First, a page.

REFLECTIONS

A BRIEF WORD

9 HP Briggs & Stratton engine Tractor

20/7/1

Jake Zilverburg

Content Tools

With the machinery in full motion for a coming history of the Allis-Chalmers and Rumely operations, the Reflector finds himself coming and going at breakneck speed this summer. As this copy is being prepared (early July), it seems impossible that we are well into summer, and rapidly heading for autumn! Old-timers used to tell us that time seemed to go by more and more quickly as we got older. At age 20, we didn't pay a whole lot of attention to that idea, but now it seems to make a lot more sense!

Although the correspondence is down slightly this issue, the coming of many major engine shows and other summer activities makes this very understandable.

The Reflector is happy to announce that we will be representing both Gas Engine Magazine and the Iron Men Album at this year's Midwest Old Threshers Reunion, Mt. Pleasant, Iowa. We look forward to meeting all of you and will be happy to enter or renew your subscriptions to these magazines.

In the course of answering various queries for engine parts etc., the comment has been made that the Reflector was 'plugging' the goods of a certain firm or individual. Such has not been our intent. To better define this problem, please do not send requests for engine or tractor parts to this columnrather, we ask that you place these in the Classified Section. Many hobby magazines publish an Annual Directory Issue or Buyers' Guide, wherein various vendors may advertise their wares. Stemgas is studying this possibility now, and it may be forthcoming before too long.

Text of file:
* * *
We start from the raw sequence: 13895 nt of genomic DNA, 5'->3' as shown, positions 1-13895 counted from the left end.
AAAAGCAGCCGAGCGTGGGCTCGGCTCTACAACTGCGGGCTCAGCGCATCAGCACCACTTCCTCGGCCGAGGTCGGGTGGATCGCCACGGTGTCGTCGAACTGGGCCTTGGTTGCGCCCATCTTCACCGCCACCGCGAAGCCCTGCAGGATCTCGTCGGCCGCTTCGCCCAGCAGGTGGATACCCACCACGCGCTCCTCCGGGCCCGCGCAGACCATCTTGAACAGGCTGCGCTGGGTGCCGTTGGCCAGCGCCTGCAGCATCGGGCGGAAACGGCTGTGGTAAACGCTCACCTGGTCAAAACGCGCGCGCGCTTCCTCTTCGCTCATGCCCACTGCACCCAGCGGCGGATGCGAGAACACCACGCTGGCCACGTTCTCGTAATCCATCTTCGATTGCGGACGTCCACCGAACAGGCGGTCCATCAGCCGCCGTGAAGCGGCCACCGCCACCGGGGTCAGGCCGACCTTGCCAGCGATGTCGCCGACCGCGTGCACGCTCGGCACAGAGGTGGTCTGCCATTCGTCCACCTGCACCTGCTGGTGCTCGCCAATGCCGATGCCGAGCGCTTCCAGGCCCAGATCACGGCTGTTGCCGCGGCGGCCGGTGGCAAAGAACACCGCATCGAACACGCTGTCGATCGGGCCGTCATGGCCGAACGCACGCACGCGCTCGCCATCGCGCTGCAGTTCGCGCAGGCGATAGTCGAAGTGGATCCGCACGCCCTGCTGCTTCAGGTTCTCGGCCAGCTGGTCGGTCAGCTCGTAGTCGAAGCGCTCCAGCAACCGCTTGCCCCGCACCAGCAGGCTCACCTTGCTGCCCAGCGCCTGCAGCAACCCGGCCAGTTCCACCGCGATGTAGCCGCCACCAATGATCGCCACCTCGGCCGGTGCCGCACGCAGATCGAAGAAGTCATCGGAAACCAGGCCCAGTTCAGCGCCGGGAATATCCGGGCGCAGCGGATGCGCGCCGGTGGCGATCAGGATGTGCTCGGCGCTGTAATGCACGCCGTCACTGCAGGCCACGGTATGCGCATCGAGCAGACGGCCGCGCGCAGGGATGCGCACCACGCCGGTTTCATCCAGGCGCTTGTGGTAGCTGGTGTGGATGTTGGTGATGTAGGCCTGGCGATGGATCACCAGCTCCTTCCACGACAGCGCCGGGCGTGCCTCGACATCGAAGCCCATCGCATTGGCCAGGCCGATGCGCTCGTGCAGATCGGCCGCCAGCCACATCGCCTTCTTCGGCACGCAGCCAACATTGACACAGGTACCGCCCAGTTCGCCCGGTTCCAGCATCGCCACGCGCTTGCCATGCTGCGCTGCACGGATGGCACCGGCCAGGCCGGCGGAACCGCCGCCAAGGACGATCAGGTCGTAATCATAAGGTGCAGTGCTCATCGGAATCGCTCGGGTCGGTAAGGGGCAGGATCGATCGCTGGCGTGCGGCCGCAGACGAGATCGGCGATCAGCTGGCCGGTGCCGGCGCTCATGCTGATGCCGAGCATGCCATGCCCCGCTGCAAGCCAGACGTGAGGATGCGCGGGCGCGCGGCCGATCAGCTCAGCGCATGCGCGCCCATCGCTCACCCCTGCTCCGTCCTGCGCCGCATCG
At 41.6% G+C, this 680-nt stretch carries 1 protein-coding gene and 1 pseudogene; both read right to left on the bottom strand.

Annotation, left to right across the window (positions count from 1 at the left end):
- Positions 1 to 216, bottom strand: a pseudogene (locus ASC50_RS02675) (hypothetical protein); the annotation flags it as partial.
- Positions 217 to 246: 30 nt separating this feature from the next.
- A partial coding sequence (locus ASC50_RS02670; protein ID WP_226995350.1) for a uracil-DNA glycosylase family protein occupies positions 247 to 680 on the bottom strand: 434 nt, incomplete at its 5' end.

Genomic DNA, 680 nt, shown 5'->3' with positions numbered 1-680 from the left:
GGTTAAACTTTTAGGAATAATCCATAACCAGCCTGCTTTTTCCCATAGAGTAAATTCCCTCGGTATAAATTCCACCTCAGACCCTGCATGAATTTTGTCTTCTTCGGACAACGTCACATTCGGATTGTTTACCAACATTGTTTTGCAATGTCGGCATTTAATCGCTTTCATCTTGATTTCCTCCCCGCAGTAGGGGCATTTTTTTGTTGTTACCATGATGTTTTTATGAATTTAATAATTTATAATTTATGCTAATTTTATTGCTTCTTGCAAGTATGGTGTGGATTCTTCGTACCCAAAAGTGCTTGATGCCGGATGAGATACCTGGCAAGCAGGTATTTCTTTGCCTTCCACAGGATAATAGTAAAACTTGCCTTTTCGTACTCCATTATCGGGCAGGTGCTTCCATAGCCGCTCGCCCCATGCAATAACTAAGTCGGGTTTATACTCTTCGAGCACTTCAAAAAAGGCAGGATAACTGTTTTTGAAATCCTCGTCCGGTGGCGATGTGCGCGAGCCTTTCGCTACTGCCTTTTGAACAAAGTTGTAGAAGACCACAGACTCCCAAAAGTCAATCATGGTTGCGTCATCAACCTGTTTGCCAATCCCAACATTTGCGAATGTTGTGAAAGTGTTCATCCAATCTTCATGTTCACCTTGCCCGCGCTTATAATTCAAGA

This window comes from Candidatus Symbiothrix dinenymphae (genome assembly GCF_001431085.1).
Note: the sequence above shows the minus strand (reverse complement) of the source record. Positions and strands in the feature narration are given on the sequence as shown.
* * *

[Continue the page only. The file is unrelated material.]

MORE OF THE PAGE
20/7/1  Jake Zilverburg, L. P. Route #4, Aitkin, MN 56431 sends us a photo of a tractor he built during the winter of 78-79. Using a 9 HP Briggs & Stratton engine, it has a 1952 International ton steering sector, transmission, and differential. The rear end has been cut down to 38 inches. Top speed is 6 mph. In addition, Mr. Zilverburg has equipped it with a number of attachments. Current plans are to restore an Alamo Type A, 4 horse power engine. Needed are the proper colors, catalog illustrations, and other information.

20/7/2  Q. We have an engine with the following nameplate information: The T. L. Smith Company, Milwaukee, Wis., U. S. A. Engine No. 63778, 475 r.p.m., 3 h.p. If anyone in engine land has such an engine or information on same, please let us know. Terry Warner, RR1, Mackville, KY 40040.